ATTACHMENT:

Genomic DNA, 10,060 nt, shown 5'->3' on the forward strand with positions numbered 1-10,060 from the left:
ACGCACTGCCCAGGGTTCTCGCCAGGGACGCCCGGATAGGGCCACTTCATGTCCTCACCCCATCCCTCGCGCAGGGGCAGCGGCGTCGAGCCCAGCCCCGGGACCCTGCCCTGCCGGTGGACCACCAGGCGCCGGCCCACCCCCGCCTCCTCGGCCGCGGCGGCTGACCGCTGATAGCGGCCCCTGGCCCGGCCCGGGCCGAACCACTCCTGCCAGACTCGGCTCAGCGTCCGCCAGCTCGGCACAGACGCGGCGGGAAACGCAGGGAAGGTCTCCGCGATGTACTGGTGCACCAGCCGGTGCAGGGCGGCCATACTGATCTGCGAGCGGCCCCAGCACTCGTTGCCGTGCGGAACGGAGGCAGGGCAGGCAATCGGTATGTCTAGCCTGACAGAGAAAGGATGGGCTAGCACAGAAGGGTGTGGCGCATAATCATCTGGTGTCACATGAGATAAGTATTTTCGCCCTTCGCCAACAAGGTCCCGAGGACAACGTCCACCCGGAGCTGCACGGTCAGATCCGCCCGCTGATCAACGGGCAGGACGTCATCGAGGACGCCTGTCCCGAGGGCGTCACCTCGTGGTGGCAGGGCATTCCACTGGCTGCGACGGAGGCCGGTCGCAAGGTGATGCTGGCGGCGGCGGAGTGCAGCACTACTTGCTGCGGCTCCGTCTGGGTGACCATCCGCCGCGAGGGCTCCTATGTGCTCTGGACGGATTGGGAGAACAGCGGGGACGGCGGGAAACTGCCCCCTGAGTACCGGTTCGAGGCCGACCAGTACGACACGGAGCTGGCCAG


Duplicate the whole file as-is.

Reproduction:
Genomic DNA, 10,060 nt, shown 5'->3' on the forward strand with positions numbered 1-10,060 from the left:
ACGCACTGCCCAGGGTTCTCGCCAGGGACGCCCGGATAGGGCCACTTCATGTCCTCACCCCATCCCTCGCGCAGGGGCAGCGGCGTCGAGCCCAGCCCCGGGACCCTGCCCTGCCGGTGGACCACCAGGCGCCGGCCCACCCCCGCCTCCTCGGCCGCGGCGGCTGACCGCTGATAGCGGCCCCTGGCCCGGCCCGGGCCGAACCACTCCTGCCAGACTCGGCTCAGCGTCCGCCAGCTCGGCACAGACGCGGCGGGAAACGCAGGGAAGGTCTCCGCGATGTACTGGTGCACCAGCCGGTGCAGGGCGGCCATACTGATCTGCGAGCGGCCCCAGCACTCGTTGCCGTGCGGAACGGAGGCAGGGCAGGCAATCGGTATGTCTAGCCTGACAGAGAAAGGATGGGCTAGCACAGAAGGGTGTGGCGCATAATCATCTGGTGTCACATGAGATAAGTATTTTCGCCCTTCGCCAACAAGGTCCCGAGGACAACGTCCACCCGGAGCTGCACGGTCAGATCCGCCCGCTGATCAACGGGCAGGACGTCATCGAGGACGCCTGTCCCGAGGGCGTCACCTCGTGGTGGCAGGGCATTCCACTGGCTGCGACGGAGGCCGGTCGCAAGGTGATGCTGGCGGCGGCGGAGTGCAGCACTACTTGCTGCGGCTCCGTCTGGGTGACCATCCGCCGCGAGGGCTCCTATGTGCTCTGGACGGATTGGGAGAACAGCGGGGACGGCGGGAAACTGCCCCCTGAGTACCGGTTCGAGGCCGACCAGTACGACACGGAGCTGGCCAG